.
    Glitches and ProblemsMany functions take too many clicks to implement.
    Who Would It Suit?Fiction writers including playwrights and screenwriters3, 5, 6, 7
    Who Would It Not Suit?Most people would find it too complex1, 2, 4, 8

    WritewayPro
    Click for Table
    PriceFree since January 2017, due to retirement. Still requires registration. Free
    SummaryA 3 window (Composition, Characters, Research) program for novelists; all windows have own tree and can be on screen together. Composition mode has Storyboard view. .
    Research and Collection Can browse internet and files. Saving internet pages would require right click (Evernote, OneNote etc), screen capture or cut and paste..
    Own Material There's a section for future book ideas, but the structure of the program is built around a single novel so own material could simply be a section on the research tree..
    Brainstorming na.
    Organisation The Storyboard is helpful. Cards have a number of categories (plot, conflict, dialogue etc) that can give a more visual summary of the storyline. Allows the structure to be built before the writing..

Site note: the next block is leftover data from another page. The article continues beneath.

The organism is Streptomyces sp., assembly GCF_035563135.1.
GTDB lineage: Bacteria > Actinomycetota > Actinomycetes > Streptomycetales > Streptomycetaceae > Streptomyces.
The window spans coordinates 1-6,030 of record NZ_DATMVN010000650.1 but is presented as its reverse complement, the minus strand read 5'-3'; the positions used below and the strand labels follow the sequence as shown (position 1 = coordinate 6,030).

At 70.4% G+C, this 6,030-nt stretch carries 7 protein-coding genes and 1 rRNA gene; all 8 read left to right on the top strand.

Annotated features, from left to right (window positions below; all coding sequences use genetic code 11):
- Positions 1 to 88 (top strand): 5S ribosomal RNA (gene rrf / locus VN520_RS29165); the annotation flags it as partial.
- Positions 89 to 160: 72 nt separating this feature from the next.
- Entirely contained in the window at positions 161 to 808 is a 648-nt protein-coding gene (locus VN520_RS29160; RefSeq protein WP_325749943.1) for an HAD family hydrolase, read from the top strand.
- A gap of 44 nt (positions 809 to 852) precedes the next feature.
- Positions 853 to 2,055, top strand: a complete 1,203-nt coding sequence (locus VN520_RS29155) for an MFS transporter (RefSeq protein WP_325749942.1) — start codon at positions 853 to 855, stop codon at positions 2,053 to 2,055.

Writing Works OK, can be single pane..
    Reviewing and Editing Can save snapshots & make notes about potential future revisions.
    Lists words & frequency in document
    .
    Publishing Reasonable. Has some formatting & front/back pages, contents etc. Can export as RTF, PDF, HTML, doc, docx. There are draft, galley, manuscript and publish ready modes..
    Anti-distraction Tools Can view just the page that is being worked on; main toolbar can be hidden..
    Anti-procrastination Tools Shows % finished. Can see chart of work done each day..
    Writers Tools Word and Character count.
    Online & Sharing Has own browser that can be used to navigate the internet, so saving into other programs or internet storage should be possible..